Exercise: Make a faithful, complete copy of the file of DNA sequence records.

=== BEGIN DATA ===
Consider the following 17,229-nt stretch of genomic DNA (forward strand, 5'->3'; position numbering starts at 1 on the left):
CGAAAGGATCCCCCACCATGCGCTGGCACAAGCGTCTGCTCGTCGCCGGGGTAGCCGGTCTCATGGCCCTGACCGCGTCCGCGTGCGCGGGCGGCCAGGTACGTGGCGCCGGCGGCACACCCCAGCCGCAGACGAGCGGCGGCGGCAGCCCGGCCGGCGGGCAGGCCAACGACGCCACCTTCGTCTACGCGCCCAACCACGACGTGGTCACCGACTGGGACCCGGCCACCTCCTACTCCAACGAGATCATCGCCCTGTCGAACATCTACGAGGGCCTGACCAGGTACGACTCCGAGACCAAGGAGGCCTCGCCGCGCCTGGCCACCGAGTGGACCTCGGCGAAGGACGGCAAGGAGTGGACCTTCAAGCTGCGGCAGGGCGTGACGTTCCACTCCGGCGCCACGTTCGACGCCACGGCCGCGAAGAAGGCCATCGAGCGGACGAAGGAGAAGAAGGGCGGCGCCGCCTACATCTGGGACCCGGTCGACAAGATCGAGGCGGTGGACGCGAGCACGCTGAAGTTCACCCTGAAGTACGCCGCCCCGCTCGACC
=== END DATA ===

Consider the following 17,229-nt stretch of genomic DNA (forward strand, 5'->3'; position numbering starts at 1 on the left):
CGAAAGGATCCCCCACCATGCGCTGGCACAAGCGTCTGCTCGTCGCCGGGGTAGCCGGTCTCATGGCCCTGACCGCGTCCGCGTGCGCGGGCGGCCAGGTACGTGGCGCCGGCGGCACACCCCAGCCGCAGACGAGCGGCGGCGGCAGCCCGGCCGGCGGGCAGGCCAACGACGCCACCTTCGTCTACGCGCCCAACCACGACGTGGTCACCGACTGGGACCCGGCCACCTCCTACTCCAACGAGATCATCGCCCTGTCGAACATCTACGAGGGCCTGACCAGGTACGACTCCGAGACCAAGGAGGCCTCGCCGCGCCTGGCCACCGAGTGGACCTCGGCGAAGGACGGCAAGGAGTGGACCTTCAAGCTGCGGCAGGGCGTGACGTTCCACTCCGGCGCCACGTTCGACGCCACGGCCGCGAAGAAGGCCATCGAGCGGACGAAGGAGAAGAAGGGCGGCGCCGCCTACATCTGGGACCCGGTCGACAAGATCGAGGCGGTGGACGCGAGCACGCTGAAGTTCACCCTGAAGTACGCCGCCCCGCTCGACC